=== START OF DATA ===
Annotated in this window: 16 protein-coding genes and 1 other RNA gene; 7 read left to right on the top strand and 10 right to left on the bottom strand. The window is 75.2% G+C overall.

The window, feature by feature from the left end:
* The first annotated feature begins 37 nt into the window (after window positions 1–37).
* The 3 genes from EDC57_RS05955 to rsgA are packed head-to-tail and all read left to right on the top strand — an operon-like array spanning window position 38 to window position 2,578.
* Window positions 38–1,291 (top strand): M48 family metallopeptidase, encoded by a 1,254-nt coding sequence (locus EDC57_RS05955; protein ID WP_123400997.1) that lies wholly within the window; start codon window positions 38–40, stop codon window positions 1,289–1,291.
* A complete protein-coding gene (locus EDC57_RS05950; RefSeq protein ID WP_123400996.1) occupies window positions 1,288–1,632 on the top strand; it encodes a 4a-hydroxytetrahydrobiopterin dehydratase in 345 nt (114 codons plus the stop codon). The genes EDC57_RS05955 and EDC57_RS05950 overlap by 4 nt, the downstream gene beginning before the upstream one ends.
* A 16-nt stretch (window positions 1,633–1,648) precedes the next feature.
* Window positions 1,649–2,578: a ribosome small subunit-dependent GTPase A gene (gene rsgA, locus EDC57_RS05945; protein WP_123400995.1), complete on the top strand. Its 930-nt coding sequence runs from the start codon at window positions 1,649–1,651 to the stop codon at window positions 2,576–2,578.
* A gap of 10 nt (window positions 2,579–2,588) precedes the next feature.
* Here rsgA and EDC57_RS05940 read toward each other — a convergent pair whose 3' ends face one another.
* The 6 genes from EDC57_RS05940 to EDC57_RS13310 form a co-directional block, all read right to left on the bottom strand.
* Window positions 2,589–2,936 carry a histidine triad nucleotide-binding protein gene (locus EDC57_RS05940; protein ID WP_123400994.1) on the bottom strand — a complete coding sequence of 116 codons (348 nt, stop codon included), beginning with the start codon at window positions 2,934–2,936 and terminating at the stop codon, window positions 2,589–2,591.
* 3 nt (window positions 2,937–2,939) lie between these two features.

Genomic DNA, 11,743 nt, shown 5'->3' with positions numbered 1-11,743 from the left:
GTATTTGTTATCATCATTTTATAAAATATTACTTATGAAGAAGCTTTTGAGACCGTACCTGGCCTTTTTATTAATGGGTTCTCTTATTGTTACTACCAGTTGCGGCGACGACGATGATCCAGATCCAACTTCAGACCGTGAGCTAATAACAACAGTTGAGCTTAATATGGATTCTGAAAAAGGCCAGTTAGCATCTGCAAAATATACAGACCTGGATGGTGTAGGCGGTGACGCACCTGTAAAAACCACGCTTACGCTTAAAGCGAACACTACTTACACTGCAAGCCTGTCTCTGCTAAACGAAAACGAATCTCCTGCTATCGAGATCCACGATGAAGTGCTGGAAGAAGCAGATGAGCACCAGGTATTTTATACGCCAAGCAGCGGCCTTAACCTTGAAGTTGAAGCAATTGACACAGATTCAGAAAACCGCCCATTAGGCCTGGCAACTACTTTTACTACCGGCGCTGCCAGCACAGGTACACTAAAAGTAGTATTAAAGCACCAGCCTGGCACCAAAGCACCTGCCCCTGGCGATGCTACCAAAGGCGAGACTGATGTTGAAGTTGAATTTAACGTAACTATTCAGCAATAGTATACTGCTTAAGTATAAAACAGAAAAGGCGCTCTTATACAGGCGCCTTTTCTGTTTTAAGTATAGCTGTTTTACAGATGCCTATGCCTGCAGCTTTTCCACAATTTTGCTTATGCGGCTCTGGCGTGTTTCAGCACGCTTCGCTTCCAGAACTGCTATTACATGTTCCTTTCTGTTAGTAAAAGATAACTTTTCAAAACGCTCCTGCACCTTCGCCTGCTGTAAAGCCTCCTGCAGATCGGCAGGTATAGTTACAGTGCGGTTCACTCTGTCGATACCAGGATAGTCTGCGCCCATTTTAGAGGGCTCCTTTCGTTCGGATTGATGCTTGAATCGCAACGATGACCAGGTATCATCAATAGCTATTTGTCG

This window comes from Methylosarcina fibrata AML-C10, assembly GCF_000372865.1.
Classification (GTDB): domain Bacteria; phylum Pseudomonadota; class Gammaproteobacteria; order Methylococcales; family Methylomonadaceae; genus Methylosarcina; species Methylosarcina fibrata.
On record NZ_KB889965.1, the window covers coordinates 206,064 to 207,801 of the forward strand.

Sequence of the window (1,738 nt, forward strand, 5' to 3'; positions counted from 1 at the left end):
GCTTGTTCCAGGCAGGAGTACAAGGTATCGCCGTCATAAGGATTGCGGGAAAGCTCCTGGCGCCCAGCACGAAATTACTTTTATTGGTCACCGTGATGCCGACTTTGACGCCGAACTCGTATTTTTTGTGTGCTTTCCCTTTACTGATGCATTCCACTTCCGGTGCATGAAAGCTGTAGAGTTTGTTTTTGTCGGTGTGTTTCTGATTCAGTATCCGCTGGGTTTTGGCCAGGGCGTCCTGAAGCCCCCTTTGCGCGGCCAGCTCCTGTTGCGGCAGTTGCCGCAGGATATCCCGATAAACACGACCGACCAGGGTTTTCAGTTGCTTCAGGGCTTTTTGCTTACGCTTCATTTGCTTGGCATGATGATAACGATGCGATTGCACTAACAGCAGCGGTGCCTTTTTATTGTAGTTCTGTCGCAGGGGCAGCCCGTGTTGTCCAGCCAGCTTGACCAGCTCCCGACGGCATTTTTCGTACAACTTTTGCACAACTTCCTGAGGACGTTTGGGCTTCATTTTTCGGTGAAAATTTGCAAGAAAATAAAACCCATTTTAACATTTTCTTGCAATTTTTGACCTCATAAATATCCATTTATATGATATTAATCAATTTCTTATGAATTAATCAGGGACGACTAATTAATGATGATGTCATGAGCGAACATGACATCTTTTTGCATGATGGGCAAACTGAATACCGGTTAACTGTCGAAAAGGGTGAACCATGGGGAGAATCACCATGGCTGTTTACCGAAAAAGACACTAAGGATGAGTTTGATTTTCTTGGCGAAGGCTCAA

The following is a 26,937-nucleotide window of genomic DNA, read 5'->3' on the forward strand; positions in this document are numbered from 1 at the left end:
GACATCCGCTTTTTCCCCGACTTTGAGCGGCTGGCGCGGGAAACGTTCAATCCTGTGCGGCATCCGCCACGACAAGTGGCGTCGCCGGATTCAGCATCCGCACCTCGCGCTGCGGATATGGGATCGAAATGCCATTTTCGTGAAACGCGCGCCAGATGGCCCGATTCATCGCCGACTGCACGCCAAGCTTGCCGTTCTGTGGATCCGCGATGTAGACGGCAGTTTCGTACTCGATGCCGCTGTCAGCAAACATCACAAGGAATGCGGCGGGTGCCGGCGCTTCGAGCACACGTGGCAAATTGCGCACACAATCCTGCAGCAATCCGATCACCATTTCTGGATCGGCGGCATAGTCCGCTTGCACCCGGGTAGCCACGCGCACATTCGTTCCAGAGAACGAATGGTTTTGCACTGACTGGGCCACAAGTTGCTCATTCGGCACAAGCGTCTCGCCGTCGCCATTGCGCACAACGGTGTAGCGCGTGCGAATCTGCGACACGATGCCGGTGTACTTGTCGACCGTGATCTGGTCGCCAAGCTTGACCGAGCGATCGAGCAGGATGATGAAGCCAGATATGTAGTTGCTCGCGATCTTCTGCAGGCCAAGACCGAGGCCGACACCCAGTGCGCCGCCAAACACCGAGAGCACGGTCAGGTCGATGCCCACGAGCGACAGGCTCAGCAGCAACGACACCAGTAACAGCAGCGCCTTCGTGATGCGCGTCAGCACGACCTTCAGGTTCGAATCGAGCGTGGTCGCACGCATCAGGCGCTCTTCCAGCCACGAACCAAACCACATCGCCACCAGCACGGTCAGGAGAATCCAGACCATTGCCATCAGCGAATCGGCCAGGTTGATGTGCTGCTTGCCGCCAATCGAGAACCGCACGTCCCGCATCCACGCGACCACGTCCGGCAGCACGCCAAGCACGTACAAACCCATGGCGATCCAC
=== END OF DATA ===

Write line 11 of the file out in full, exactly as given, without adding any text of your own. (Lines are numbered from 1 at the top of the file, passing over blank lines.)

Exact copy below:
* The 6 genes from EDC57_RS05940 to EDC57_RS13310 form a co-directional block, all read right to left on the bottom strand.